There will be certain warnings or errors that flat out don’t matter. For instance, you might have an error telling you have duplicate page titles on multiple pages. After further investigation, you will see that they are the titles of your blog post pages. If your blog has 100+ posts and 10 posts per page, you will have 10 pages with the same title.
Don’t worry about it.
That is super common on websites and Google knows it.
Focus your time and energy on errors like 404s, missing meta information, duplicate content, missing H1s, etc.
How To Perform An SEO Audit
You have multiple options for preparing an SEO audit. There are tools that range from free to $297/mo.
Obviously the more you pay the more comprehensive the tool. Depending on the complexity of your website you might be able to use a free tool.
If you have less than 20 pages on your website the free route is best.
If you have 100+ pages and close multiple deals per month…you better invest in some decent SEO software. One lost deal a month could be slipping through the cracks of a website with SEO errors.
I will list some of my favorite tools below.
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I believe every website should be claimed with Google Search Console. It’s a good idea to do it right after you launch your site so Google is aware of your new website.
The only SEO audit information you are going to get out of Search Console is
- Can Google crawl your site
- What 404s you have
This option is best if you know your on-page SEO is tight and you are on a budget.
By far, this is the most powerful free tool I know of to perform an SEO audit.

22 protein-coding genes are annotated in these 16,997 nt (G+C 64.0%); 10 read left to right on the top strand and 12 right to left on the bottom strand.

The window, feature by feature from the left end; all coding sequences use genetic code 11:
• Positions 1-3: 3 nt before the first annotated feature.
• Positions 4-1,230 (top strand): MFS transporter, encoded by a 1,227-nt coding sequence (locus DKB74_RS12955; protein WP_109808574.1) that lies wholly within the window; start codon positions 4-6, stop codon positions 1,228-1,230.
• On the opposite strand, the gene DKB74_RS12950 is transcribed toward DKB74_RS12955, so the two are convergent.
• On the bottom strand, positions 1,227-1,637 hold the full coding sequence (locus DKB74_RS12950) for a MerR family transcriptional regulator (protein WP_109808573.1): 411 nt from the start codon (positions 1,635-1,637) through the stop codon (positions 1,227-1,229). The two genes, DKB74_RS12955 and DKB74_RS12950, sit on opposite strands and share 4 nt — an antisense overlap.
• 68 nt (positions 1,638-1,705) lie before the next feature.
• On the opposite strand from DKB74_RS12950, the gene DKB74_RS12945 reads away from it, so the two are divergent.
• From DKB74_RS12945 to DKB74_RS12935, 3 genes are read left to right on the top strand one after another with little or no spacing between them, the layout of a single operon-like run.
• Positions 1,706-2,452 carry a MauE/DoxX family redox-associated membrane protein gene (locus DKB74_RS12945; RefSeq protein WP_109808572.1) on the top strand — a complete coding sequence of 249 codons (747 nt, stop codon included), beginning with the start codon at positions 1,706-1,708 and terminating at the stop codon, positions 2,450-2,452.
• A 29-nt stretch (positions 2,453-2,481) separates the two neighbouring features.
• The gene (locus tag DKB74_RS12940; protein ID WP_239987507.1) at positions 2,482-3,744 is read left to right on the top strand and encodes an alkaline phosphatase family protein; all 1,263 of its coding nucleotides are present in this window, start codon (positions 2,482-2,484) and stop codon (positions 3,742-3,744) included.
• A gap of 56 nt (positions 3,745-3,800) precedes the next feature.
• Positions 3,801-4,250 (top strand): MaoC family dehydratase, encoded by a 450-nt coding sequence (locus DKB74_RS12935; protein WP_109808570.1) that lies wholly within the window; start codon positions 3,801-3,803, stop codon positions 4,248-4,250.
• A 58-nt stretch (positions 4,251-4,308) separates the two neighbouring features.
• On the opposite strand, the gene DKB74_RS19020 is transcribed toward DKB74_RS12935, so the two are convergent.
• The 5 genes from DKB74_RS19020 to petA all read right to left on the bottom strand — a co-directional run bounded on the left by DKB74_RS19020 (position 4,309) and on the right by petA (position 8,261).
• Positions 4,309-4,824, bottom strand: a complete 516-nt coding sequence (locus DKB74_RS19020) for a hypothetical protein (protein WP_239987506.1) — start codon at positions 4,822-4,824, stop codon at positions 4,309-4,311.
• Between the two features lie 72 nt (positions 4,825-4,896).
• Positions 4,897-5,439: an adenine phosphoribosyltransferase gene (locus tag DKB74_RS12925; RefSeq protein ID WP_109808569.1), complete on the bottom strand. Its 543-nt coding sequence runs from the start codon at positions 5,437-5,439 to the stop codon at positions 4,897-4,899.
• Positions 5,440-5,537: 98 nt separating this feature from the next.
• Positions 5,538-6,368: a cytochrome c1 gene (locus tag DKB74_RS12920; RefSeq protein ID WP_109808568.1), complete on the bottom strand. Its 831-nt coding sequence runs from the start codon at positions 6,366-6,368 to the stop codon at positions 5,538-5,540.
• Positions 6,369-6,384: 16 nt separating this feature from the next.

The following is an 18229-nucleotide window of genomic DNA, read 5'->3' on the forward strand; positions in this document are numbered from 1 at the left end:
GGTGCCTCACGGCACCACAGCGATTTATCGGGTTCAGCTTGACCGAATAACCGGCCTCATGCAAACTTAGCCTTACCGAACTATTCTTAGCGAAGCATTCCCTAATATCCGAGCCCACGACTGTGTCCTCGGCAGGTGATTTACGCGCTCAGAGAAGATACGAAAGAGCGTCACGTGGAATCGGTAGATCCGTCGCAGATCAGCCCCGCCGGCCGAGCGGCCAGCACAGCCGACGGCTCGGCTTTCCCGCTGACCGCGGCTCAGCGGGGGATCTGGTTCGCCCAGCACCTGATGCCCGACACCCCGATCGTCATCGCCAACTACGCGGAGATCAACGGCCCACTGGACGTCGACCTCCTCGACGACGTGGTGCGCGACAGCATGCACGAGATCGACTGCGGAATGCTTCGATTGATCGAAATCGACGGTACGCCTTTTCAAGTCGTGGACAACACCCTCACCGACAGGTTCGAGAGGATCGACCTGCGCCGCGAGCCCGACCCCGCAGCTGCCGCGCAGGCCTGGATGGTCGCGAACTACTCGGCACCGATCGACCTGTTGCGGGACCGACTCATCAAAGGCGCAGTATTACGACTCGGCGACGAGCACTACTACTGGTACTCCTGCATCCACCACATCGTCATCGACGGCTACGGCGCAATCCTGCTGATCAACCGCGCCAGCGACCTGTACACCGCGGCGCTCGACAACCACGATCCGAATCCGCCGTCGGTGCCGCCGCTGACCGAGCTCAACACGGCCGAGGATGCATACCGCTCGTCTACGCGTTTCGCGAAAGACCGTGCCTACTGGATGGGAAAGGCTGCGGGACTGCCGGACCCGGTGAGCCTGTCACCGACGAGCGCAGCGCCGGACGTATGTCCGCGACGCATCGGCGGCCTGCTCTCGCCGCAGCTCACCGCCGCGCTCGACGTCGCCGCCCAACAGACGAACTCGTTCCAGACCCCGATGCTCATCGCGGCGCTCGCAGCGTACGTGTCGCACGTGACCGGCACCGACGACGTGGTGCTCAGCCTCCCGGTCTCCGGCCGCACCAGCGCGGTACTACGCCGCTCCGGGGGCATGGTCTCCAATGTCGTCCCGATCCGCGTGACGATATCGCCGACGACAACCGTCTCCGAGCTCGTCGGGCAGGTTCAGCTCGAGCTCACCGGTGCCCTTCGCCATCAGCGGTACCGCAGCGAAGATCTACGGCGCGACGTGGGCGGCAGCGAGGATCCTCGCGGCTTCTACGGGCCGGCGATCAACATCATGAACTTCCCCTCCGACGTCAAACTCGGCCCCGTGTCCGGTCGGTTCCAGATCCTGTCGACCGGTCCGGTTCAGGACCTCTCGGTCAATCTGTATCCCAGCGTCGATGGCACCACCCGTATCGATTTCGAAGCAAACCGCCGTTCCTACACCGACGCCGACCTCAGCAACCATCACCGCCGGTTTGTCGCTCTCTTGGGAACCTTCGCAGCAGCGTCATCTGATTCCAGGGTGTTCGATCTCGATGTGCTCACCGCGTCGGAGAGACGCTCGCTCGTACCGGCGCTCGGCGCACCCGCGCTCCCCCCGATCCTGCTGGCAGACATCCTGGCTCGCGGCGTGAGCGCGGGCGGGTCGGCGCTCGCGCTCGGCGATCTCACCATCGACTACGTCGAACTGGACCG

You download the tool to your computer and give it your URL. It will then crawl your entire site and give you more information than you will know what to do within a spreadsheet.
It will tell you things like
- Page title
- Meta description
- Common words on the page
- Duplicate content
- Long page titles
- If the page is a 404
- Time to load the page
- And tons more
The problem is…unless you are familiar with SEO audits you won’t know what to fix first or what to do next. This tool is great for SEOs but not the best if you are just learning.
Agency Analytics is one of my favorite SEO tools period. They have come a long way and have a really awesome dashboard for SEO and PPC.
If you are a legit real estate investor they have everything you need to track all your marketing (email, call tracking, PPC, SEO, audits, etc.).
Agency Analytics does what the other tools above do but they give you a handy report and tell you which errors are legit errors, which are warnings, and what your website passes.
You can send the report to someone on your team or hire someone one to help you fix them.
The best part?
You can set up monthly crawls of your website and have the SEO audit report emailed to you or a team member.